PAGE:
Most of the photographs on display were made for Frankfurter Allgemeime Zeitung which Barbara Klemm has collaborated with for a long time. These images are valuable not only for their certain artistic quality, but also for theirs historical significance. Possessing the talents most important for a press photographer, to be in the right place at the right time, and to catch the moment that later becomes the icon of an epoch, Klemm illustrates with her photographs the history of Germany from 1960s until now.

During the Cold War, Barbara Klemm was one of the few Eastern German journalists allowed to work in the GDR. Her photographs from that time are not any more perceived as reportage from two parallel worlds but rather as photo chronicle of a single country divided by the Wall. The portrait of the FRG Chancellor Willy Brandt neighbours with the image of the Chairman of GDR State Council Erich Honecker, reportage of American Communist Angela Davis' visit to the Festival of Youth and Students stands next to the photograph of Andy Warhol arrived in Frankfurt.

The largest part of the exhibition is dedicated to significant event in the modern European history, the reunification of Germany and the fall of the Berlin Wall. Klemm’s black-and-white photographs show exultant crowds at the both sides of the border, the first people in the border corridors, the opening of the Brandenburg Gate and the Berlin Wall being pulled apart for souvenirs.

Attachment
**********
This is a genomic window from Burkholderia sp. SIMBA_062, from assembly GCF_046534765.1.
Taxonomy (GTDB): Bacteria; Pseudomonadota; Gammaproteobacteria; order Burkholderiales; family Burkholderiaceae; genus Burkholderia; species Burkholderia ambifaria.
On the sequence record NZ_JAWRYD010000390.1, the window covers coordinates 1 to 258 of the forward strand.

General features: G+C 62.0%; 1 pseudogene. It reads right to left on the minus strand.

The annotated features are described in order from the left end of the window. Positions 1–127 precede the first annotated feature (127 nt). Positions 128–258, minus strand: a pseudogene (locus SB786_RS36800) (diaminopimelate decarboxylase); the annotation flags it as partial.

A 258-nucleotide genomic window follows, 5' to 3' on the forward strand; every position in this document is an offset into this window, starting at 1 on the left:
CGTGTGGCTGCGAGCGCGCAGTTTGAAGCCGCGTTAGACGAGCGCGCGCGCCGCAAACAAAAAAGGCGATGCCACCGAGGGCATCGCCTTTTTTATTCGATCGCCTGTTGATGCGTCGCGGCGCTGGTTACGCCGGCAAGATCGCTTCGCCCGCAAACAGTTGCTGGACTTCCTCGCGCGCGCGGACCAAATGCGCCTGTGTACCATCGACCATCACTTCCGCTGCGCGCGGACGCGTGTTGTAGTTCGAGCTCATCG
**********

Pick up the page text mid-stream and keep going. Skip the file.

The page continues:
With politics being not the only focal theme for the photographer, Klemm has created the impressive gallery of domestic sketches, industrial landscapes and portraits of political and cultural figures from all over the world (Alfred Hitchcock, Claudia Schiffer, Heinrich Boll, Rainer Werner Fassbinder, etc). One of her first series made for press was dedicated to guest workers, a then new phenomenon to West Germany. In the 1970s, she photographed enthusiastically at meetings and demonstrations.

Barbara Klemm does not approve digital cameras and even now continues shooting on film. One would not find a single color image at her exhibition as she stays true to black-and-white photography. “The text on the page is dark-grey, photographs are black-and-white. This makes the typed material and the picture equal. A color photograph takes most of the attention, and the text looks faded against it. And it’s not what I call a newspaper”.


State Museum and Exhibition Centre for Photography ROSPHOTO, German Goethe-Institute for Culture in Saint-Petersburg supported by Consulate General of the Federal Republic of Germany in St.-Petersburg, Ministry for Culture of the Russian Federation and Institute for Foreign Cultural Relations, IFA (Stuttgart)